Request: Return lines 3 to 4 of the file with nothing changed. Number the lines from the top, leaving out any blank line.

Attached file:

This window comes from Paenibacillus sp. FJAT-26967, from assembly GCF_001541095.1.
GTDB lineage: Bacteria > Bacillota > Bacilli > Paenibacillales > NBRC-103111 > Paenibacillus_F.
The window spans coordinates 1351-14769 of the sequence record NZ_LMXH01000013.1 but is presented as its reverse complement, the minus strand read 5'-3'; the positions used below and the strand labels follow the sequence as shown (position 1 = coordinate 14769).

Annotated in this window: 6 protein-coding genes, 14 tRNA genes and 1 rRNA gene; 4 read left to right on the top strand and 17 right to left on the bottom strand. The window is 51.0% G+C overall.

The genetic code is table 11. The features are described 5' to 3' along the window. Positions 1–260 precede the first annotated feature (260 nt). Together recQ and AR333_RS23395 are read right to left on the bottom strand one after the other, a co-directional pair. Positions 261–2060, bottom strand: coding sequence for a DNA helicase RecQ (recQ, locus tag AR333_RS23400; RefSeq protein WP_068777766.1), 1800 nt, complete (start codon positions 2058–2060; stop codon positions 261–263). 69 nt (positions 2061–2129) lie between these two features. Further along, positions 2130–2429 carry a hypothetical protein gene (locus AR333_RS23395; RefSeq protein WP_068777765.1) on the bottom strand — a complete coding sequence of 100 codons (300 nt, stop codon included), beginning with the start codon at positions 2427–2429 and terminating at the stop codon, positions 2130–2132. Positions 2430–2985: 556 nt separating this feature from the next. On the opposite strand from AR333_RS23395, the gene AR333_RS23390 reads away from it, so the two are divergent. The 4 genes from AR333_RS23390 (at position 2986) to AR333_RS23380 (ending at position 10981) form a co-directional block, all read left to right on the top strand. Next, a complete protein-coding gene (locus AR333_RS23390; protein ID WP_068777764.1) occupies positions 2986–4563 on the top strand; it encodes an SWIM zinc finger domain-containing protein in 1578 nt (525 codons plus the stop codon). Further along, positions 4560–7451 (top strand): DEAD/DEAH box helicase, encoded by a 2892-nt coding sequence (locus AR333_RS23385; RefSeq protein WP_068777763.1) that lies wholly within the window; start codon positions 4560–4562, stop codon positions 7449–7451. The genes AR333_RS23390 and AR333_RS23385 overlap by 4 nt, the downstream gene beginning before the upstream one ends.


The window spans coordinates 1351-14769 of the sequence record NZ_LMXH01000013.1 but is presented as its reverse complement, the minus strand read 5'-3'; the positions used below and the strand labels follow the sequence as shown (position 1 = coordinate 14769).

Annotated in this window: 6 protein-coding genes, 14 tRNA genes and 1 rRNA gene; 4 read left to right on the top strand and 17 right to left on the bottom strand. The window is 51.0% G+C overall.